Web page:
The Policymaker Draft

Monday, April 26, 2010

Macro Man was struck by two things over the weekend: the ongoing meltdown in Greece, where public sector workers continue to demonstrate for their right to remain bone-idle, and the orgy of attention lavished on the NFL draft.

The Greek crisis should reach some sort of denouement this week; 1yr CDS are now trading at 1200, which isn't far off the yield on the 2 year GGB. The Germans continue to play hardball, which to a degree is understandable; one would presume that the Greek government is working overtime to hash out a deal with the IMF (well, at least those that aren't marching to protect the 12 hour workweek, or whatever it is that the Greek public sector slogs through.)

The NFL draft, meanwhile, is a nonpareil example of American (champagne) sporting socialism. Rather than a free market of new players, such as one finds in world soccer, American sports allocate new talent via a draft process, wherein the worst team from the previous year gets first choice of the incoming talent pool. The system is designed to ensure relative parity amongst the teams; it tends to work quite well in the NFL but less so in sports like baseball where the development trajectory of young players is less certain.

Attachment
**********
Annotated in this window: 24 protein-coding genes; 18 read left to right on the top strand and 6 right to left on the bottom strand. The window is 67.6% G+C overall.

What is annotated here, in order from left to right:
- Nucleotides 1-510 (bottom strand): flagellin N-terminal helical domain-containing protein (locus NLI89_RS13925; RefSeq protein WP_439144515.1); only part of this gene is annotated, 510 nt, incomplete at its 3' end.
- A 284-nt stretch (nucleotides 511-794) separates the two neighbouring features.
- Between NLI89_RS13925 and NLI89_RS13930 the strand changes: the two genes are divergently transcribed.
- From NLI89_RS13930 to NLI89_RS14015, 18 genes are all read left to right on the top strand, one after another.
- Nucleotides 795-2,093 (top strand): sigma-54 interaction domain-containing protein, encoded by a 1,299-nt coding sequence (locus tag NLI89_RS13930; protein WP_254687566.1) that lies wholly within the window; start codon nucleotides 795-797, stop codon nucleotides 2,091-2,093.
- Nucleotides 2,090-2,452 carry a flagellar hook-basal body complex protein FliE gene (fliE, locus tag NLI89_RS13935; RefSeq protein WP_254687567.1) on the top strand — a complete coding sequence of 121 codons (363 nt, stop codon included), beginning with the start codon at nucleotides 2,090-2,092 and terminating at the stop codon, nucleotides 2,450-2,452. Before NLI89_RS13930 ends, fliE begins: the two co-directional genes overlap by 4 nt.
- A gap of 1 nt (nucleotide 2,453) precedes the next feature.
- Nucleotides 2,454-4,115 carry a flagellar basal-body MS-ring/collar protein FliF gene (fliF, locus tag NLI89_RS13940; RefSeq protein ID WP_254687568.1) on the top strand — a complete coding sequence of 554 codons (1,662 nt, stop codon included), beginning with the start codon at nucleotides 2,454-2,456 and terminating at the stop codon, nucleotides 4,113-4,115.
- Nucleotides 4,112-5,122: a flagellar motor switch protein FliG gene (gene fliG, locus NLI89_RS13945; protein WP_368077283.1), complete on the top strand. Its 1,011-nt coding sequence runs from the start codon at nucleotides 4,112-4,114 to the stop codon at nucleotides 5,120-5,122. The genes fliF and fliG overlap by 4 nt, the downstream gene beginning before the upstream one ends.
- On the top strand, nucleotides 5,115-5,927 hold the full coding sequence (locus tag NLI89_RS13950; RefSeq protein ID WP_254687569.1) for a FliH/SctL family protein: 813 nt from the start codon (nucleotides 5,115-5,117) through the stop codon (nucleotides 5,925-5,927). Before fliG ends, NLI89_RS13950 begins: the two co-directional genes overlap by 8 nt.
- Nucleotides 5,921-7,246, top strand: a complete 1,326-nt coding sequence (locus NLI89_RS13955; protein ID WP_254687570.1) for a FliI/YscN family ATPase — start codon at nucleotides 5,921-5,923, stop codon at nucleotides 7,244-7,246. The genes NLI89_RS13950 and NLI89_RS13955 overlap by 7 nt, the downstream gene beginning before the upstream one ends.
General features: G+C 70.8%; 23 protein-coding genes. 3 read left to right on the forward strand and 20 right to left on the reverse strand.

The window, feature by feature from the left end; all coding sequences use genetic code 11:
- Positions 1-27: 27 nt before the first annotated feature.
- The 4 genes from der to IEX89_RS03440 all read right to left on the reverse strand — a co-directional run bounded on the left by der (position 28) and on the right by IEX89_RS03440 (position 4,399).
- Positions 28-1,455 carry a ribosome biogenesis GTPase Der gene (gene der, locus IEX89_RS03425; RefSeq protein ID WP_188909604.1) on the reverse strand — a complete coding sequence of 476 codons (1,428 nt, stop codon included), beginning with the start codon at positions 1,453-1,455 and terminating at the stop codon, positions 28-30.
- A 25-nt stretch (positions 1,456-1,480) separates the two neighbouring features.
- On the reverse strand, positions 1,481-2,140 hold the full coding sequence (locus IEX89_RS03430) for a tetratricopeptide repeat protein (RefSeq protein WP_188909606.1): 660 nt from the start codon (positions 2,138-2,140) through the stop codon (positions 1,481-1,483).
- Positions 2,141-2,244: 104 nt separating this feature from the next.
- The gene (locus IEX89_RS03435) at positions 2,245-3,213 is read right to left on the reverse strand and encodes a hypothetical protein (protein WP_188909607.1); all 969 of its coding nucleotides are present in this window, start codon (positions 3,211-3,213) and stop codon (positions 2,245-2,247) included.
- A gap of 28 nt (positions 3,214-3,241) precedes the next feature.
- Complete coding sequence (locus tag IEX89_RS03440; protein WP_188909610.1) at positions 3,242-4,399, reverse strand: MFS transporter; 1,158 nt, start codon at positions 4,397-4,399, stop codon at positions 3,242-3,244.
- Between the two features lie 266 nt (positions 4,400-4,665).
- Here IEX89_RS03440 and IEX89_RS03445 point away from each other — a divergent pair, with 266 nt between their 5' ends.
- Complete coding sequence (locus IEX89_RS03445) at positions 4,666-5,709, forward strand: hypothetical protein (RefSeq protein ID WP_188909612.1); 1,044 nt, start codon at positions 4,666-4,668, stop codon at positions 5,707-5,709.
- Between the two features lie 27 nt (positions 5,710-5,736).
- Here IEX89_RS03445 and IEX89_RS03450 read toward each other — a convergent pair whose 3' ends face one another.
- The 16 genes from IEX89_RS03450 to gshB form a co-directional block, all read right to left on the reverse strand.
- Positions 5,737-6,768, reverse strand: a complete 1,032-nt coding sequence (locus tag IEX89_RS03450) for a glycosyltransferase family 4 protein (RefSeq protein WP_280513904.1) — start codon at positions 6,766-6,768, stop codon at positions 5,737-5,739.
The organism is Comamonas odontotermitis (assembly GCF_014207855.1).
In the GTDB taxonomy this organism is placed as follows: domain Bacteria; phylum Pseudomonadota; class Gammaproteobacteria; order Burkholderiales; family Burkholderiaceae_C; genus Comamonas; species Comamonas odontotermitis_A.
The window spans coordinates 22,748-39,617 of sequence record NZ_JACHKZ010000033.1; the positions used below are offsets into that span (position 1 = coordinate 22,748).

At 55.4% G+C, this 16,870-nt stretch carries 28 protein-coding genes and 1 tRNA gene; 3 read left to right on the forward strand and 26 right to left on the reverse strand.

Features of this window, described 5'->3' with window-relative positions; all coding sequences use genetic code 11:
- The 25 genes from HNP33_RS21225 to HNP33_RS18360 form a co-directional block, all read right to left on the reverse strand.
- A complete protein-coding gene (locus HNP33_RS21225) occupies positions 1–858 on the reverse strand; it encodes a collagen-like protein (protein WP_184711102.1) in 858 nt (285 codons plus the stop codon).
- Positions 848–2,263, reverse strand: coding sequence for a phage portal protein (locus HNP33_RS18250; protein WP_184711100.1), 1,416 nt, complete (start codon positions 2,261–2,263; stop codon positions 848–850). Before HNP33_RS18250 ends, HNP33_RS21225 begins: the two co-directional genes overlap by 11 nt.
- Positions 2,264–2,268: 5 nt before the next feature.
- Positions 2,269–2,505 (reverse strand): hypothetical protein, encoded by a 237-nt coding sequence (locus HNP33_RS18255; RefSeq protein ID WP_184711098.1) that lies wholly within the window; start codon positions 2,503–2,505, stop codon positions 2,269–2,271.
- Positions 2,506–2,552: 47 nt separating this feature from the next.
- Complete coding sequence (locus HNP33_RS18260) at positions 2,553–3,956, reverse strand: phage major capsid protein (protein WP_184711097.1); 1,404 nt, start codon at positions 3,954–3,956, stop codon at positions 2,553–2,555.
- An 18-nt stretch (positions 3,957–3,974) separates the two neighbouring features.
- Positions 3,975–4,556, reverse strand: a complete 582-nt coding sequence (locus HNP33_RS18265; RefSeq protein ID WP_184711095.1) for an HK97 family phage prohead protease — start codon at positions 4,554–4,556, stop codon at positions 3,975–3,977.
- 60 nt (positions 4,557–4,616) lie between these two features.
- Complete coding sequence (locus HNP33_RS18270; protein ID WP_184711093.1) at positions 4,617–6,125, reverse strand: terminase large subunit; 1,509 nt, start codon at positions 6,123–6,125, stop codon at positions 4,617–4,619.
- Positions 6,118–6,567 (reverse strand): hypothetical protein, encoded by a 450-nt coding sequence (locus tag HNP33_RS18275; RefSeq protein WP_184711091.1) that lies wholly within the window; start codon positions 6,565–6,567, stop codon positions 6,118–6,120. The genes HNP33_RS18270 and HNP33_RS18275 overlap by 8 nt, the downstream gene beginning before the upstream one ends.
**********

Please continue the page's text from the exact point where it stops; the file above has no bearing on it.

In any event, the NFL draft has morphed into a 3 day extravaganza, where an industry of full-time analysts has emerged to break down the physical minutiae of hundreds of young college students. It would make for entertaining viewing if it wasn't so drawn-out; still, it generally serves the purpose of allowing wretched teams to improve themselves through shrewd player selections. (As an aside, the draft has generated a quite interesting market in microeconomic analysis; given the often extravagant salary demands of the first pick, it carries less expected economic value than second round picks.)

Anyhow, the juxtaposition of the Greek crisis and the draft caused Macro Man to wonder: what if there was an annual "policymaker draft" for the world's countries? Those deepest in the mire could have first choice of any policymaker of recent vintage, with the draft proceeding in order of relative economic outcomes.

We can probably assume that Greece would have first choice...but who would they choose? They'd need someone committed to smaller government, someone willing to stand up to the civil servants and unions, someone who wouldn't be afraid to be unpopular.